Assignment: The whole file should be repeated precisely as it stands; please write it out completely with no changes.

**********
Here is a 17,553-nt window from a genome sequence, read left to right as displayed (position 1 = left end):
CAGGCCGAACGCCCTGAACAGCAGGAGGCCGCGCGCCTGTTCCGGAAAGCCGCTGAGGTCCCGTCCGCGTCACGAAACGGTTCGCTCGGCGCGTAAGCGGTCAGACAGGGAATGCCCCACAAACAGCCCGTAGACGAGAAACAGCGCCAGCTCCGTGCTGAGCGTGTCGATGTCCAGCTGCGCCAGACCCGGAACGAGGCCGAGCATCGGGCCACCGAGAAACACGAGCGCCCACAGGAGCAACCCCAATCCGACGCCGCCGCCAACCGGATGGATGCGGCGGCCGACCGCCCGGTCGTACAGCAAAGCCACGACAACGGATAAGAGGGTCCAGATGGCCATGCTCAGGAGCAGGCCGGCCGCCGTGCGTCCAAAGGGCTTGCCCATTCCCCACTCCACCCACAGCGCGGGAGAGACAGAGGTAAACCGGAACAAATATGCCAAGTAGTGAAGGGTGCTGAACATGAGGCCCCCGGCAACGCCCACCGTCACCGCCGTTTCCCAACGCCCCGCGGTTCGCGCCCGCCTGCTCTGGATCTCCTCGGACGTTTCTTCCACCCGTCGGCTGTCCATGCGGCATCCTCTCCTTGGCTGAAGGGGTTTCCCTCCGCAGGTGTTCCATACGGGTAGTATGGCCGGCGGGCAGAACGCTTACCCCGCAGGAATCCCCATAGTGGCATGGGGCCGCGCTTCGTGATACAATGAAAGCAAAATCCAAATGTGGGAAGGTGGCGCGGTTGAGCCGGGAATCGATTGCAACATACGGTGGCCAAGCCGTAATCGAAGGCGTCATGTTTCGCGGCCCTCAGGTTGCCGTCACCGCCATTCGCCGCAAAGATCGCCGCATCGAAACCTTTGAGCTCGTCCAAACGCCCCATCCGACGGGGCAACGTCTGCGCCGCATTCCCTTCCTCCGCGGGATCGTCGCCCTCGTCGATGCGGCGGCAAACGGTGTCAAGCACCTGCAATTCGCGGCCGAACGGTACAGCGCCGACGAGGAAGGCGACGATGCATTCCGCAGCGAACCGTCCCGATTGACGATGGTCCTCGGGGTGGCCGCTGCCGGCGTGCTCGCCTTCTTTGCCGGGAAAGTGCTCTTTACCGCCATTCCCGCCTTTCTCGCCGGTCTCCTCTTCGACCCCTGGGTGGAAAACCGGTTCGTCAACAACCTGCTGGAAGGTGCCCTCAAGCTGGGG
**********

Here is a 17,553-nt window from a genome sequence, read left to right as displayed (position 1 = left end):
CAGGCCGAACGCCCTGAACAGCAGGAGGCCGCGCGCCTGTTCCGGAAAGCCGCTGAGGTCCCGTCCGCGTCACGAAACGGTTCGCTCGGCGCGTAAGCGGTCAGACAGGGAATGCCCCACAAACAGCCCGTAGACGAGAAACAGCGCCAGCTCCGTGCTGAGCGTGTCGATGTCCAGCTGCGCCAGACCCGGAACGAGGCCGAGCATCGGGCCACCGAGAAACACGAGCGCCCACAGGAGCAACCCCAATCCGACGCCGCCGCCAACCGGATGGATGCGGCGGCCGACCGCCCGGTCGTACAGCAAAGCCACGACAACGGATAAGAGGGTCCAGATGGCCATGCTCAGGAGCAGGCCGGCCGCCGTGCGTCCAAAGGGCTTGCCCATTCCCCACTCCACCCACAGCGCGGGAGAGACAGAGGTAAACCGGAACAAATATGCCAAGTAGTGAAGGGTGCTGAACATGAGGCCCCCGGCAACGCCCACCGTCACCGCCGTTTCCCAACGCCCCGCGGTTCGCGCCCGCCTGCTCTGGATCTCCTCGGACGTTTCTTCCACCCGTCGGCTGTCCATGCGGCATCCTCTCCTTGGCTGAAGGGGTTTCCCTCCGCAGGTGTTCCATACGGGTAGTATGGCCGGCGGGCAGAACGCTTACCCCGCAGGAATCCCCATAGTGGCATGGGGCCGCGCTTCGTGATACAATGAAAGCAAAATCCAAATGTGGGAAGGTGGCGCGGTTGAGCCGGGAATCGATTGCAACATACGGTGGCCAAGCCGTAATCGAAGGCGTCATGTTTCGCGGCCCTCAGGTTGCCGTCACCGCCATTCGCCGCAAAGATCGCCGCATCGAAACCTTTGAGCTCGTCCAAACGCCCCATCCGACGGGGCAACGTCTGCGCCGCATTCCCTTCCTCCGCGGGATCGTCGCCCTCGTCGATGCGGCGGCAAACGGTGTCAAGCACCTGCAATTCGCGGCCGAACGGTACAGCGCCGACGAGGAAGGCGACGATGCATTCCGCAGCGAACCGTCCCGATTGACGATGGTCCTCGGGGTGGCCGCTGCCGGCGTGCTCGCCTTCTTTGCCGGGAAAGTGCTCTTTACCGCCATTCCCGCCTTTCTCGCCGGTCTCCTCTTCGACCCCTGGGTGGAAAACCGGTTCGTCAACAACCTGCTGGAAGGTGCCCTCAAGCTGGGG